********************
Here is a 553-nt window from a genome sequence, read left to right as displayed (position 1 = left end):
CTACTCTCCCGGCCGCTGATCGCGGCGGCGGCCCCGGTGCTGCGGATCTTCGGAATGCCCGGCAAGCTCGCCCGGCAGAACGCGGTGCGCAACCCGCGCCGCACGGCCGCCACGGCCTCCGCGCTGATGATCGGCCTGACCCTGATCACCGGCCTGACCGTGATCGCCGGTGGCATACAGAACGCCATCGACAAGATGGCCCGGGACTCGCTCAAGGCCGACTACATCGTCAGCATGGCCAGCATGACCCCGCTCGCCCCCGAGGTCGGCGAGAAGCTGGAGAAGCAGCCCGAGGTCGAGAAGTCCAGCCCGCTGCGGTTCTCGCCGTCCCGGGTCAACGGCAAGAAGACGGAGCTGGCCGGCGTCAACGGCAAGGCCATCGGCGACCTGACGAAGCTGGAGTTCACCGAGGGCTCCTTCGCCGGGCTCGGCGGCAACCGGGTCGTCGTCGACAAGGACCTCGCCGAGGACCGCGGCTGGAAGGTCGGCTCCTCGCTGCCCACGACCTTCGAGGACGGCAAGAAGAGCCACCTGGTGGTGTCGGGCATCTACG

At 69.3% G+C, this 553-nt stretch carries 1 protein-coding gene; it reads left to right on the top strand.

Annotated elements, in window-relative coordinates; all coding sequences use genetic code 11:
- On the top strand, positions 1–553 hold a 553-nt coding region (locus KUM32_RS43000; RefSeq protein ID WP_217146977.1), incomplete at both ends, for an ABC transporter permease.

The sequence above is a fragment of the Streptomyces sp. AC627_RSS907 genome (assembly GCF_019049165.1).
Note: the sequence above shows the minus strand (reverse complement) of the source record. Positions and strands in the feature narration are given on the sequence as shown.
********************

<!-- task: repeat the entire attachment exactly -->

Here is a 553-nt window from a genome sequence, read left to right as displayed (position 1 = left end):
CTACTCTCCCGGCCGCTGATCGCGGCGGCGGCCCCGGTGCTGCGGATCTTCGGAATGCCCGGCAAGCTCGCCCGGCAGAACGCGGTGCGCAACCCGCGCCGCACGGCCGCCACGGCCTCCGCGCTGATGATCGGCCTGACCCTGATCACCGGCCTGACCGTGATCGCCGGTGGCATACAGAACGCCATCGACAAGATGGCCCGGGACTCGCTCAAGGCCGACTACATCGTCAGCATGGCCAGCATGACCCCGCTCGCCCCCGAGGTCGGCGAGAAGCTGGAGAAGCAGCCCGAGGTCGAGAAGTCCAGCCCGCTGCGGTTCTCGCCGTCCCGGGTCAACGGCAAGAAGACGGAGCTGGCCGGCGTCAACGGCAAGGCCATCGGCGACCTGACGAAGCTGGAGTTCACCGAGGGCTCCTTCGCCGGGCTCGGCGGCAACCGGGTCGTCGTCGACAAGGACCTCGCCGAGGACCGCGGCTGGAAGGTCGGCTCCTCGCTGCCCACGACCTTCGAGGACGGCAAGAAGAGCCACCTGGTGGTGTCGGGCATCTACG

At 69.3% G+C, this 553-nt stretch carries 1 protein-coding gene; it reads left to right on the top strand.

Annotated elements, in window-relative coordinates; all coding sequences use genetic code 11:
- On the top strand, positions 1–553 hold a 553-nt coding region (locus KUM32_RS43000; RefSeq protein ID WP_217146977.1), incomplete at both ends, for an ABC transporter permease.

The sequence above is a fragment of the Streptomyces sp. AC627_RSS907 genome (assembly GCF_019049165.1).
Note: the sequence above shows the minus strand (reverse complement) of the source record. Positions and strands in the feature narration are given on the sequence as shown.